Handling and wind noise are the main problems in this kind of situation.
Directional mics are very prone to handling noise because of the relatively floppy way
the diaphragm is suspended. The solution is either to switch to an omnidirectional mic,
which has a much stiffer diaphragm mounting arrangement, or to invest in a good quality
shock mount system. Rycote are the industry leaders in this respect.
issue is wind noise, and again, Rycote are the experts. You need to move the turbulent air
as far away from the mic diaphragm as possible, as that means protecting the mic within an
envelope of still air, which is why location sound recordists on film and TV shoots, use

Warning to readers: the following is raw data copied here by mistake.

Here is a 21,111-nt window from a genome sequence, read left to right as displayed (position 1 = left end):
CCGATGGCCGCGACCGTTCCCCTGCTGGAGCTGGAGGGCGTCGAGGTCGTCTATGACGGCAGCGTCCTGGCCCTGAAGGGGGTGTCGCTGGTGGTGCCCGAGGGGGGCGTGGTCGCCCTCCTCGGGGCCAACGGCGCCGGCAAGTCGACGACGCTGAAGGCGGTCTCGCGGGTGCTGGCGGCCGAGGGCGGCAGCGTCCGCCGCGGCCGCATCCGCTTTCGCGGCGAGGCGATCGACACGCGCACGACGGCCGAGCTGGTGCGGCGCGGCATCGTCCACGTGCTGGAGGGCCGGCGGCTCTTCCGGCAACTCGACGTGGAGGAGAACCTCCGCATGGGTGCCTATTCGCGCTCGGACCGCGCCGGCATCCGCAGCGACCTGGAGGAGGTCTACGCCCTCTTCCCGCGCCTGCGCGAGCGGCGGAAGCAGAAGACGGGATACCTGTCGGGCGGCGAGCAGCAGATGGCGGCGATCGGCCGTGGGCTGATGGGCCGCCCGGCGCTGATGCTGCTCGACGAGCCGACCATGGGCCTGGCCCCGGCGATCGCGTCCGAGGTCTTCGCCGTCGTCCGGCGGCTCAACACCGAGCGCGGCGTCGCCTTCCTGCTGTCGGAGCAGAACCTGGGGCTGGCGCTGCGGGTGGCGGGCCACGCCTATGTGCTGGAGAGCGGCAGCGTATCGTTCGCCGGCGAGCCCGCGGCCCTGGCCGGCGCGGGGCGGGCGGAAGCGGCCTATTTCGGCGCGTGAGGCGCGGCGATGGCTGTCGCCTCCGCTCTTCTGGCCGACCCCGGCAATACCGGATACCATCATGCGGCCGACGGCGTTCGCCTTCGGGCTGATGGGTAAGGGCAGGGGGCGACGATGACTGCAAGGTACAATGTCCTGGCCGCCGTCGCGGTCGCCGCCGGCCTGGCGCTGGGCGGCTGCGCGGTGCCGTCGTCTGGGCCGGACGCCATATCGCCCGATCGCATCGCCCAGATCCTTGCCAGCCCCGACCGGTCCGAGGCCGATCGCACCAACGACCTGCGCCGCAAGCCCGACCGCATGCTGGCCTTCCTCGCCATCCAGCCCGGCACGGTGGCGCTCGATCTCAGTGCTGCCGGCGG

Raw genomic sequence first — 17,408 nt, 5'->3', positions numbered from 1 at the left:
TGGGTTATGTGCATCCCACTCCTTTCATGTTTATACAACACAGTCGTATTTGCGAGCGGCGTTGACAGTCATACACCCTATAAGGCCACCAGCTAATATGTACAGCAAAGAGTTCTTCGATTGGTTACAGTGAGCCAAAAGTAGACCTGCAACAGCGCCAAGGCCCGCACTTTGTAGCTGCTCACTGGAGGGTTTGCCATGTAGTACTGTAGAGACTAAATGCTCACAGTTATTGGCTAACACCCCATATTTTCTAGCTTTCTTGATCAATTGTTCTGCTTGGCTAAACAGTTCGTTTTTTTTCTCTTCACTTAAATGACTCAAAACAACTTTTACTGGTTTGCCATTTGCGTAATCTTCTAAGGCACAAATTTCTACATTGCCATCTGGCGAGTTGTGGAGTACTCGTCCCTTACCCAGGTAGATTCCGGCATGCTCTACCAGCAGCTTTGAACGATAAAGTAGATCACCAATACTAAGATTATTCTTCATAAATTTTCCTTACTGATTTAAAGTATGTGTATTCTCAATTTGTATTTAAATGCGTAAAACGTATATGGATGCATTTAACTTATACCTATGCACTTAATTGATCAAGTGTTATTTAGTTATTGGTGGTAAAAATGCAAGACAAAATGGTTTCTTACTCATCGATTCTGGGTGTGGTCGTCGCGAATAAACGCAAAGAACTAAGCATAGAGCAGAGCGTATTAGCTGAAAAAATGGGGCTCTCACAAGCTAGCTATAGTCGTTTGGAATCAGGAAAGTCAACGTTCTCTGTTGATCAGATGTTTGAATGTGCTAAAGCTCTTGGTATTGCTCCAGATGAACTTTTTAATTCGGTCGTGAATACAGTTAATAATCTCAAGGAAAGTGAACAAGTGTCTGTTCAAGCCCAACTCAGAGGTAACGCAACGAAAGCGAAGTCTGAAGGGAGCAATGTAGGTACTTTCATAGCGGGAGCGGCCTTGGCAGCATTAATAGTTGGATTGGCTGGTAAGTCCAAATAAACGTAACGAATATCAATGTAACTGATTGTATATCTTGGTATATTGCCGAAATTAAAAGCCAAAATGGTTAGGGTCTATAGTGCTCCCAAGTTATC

the 'blimps' around the mics, often with long-haired 'windjammers' to help take the energy
out of disturbed air flows.
High-pass filtering the mic will obviously help to
reduce some of the unwanted LF, but often the handling noise and wind turblence either
cause the diaphragm to bottom out, or it generates so much LF content that the mic preamps
overload or saturate, which damages the recording in a way that can't be fixed properly
Technical Editor, Sound On Sound